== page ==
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SpiroFlo summarizes the (to date) two-year saga of Flint’s water crisis and the need for clean water technologies.

Flint Water

LeeAnne Walters displays tap water samples at a public meeting in January 2015. Ryan Garza/Detroit Free Press/ZUMA

If you’ve heard of one water story in 2016 it’s the drinking water crisis in Flint, Michigan. If you aren’t familiar, here are the highlights:

  • In April 2014, Flint changes its water source from Detroit Water (which is treated from Lake Huron and the Detroit River) to the Flint River in an effort to cut costs. Although residents complain about the water—its appearance, odor, and flavor—they are assured by city officials that the water is fine (a trend that will continue in the months following). These issues will later be tied to Flint River water being highly corrosive to the aging pipes, leaching unsafe levels of lead into the tap water supply.
  • By August 2014, coliform bacteria (which indicates disease-causing organisms in water) are detected in Flint tap water, prompting city officials to issue a boil advisory. A couple of months later, a General Motors plant ceases using Flint’s municipal water, saying it corrodes their car parts.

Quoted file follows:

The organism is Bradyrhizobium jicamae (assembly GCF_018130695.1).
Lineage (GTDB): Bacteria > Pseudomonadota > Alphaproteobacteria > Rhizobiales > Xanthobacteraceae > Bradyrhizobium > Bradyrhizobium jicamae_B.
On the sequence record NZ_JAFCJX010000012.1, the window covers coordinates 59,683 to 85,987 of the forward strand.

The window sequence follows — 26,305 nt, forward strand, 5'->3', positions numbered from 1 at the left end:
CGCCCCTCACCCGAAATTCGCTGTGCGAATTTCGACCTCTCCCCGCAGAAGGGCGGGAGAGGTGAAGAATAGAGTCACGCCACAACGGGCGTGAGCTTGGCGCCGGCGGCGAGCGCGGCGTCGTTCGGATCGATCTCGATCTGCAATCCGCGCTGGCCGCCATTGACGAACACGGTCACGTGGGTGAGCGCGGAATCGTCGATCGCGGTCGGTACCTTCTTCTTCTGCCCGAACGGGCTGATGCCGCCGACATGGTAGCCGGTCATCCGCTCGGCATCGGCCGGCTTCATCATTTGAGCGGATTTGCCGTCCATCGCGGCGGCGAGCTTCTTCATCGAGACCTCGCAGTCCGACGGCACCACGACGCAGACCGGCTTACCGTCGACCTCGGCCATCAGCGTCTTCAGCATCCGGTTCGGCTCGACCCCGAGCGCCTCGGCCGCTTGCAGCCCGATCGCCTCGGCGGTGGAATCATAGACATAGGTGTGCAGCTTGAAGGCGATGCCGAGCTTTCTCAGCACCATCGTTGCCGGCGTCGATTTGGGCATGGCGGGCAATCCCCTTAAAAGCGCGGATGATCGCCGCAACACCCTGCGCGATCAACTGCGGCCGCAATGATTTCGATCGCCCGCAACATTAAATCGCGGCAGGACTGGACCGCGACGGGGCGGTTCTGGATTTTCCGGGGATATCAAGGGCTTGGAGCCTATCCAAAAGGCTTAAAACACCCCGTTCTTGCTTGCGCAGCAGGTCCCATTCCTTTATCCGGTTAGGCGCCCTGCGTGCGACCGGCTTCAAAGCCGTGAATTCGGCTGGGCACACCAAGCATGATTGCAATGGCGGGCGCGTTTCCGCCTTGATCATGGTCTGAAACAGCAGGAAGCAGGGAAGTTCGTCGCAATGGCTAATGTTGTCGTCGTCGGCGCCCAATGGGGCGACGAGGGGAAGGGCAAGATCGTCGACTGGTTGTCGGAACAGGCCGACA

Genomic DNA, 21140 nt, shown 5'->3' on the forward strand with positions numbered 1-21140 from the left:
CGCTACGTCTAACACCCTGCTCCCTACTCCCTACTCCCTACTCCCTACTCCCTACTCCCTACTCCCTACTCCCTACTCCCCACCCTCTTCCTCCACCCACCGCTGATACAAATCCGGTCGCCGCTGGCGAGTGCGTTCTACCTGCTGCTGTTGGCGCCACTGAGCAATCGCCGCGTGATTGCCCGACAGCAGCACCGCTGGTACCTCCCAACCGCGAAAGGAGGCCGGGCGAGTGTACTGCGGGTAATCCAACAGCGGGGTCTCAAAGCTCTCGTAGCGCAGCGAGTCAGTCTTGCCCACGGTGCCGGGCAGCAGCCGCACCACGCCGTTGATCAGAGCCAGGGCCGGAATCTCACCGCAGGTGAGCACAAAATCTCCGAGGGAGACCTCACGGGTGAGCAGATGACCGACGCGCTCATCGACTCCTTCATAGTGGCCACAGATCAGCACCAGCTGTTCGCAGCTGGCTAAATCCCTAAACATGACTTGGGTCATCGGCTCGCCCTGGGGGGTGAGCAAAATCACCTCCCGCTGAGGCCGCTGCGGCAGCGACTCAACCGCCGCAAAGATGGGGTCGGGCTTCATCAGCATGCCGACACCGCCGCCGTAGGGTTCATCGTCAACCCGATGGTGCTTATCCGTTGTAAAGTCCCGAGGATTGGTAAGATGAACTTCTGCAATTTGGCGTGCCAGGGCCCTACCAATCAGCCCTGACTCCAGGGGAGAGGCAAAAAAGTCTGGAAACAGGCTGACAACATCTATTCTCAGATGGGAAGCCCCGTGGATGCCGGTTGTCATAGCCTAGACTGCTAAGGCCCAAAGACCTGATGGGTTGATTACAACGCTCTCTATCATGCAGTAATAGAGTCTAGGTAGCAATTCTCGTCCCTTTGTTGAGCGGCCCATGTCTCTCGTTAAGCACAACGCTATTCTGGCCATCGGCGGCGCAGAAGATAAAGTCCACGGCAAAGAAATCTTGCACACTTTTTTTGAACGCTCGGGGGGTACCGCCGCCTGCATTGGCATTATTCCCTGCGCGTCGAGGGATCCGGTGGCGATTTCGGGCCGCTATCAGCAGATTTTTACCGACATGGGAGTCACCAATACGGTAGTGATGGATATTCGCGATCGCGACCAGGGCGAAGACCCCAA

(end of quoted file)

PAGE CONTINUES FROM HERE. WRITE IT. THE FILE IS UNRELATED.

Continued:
• In January 2015, Detroit Water essentially acknowledges the problem when they offer to switch the city of Flint back without the $4 million reconnection fee. However, Flint’s state appointed emergency manager, Jerry Ambrose, declines the offer and, again, state officials downplay the problem.
  • In February 2015, a Flint resident, LeeAnne Walters, conducts a home water test prompted by her children experiencing hair loss, rashes, and stunted growth. Results show 104 parts per billion of lead in the drinking water and, despite there being no safe level for lead in water, the EPA requires action at lead levels of 15 parts per billion, as elevated of levels of lead in blood can lead to permanent brain damage.
  • In the months following, consultants and state officials insist Flint’s water meets state and federal standards. Meanwhile, the EPA keeps finding high lead levels in Flint water. In August 2015, the Department of Environmental Quality tells Flint to optimize corrosion control (while still denying conclusions drawn by water experts on the harm caused by Flint’s water).
  • In October 2015, Flint city officials begin acknowledging the depth of the problem, urging residents to stop drinking their water. They expand recommendations, distribution of filters, and testing of both the water and people’s blood. The same month, Dan Wyant, the Director of the Department of Environmental Quality, reports that his staff mistakenly used water testing steps for a city half the size of Flint, prompting independent review.
  • In December 2015, Flint declares a state of emergency. President Obama does the same in January 2016, providing the National Guard (to hand out bottled water, filters, and testing kits in the worst-hit neighborhoods) and up to $5+ million in aid. However, Flint officials will later state that the cost of fixing this could be up to $1.5 billion.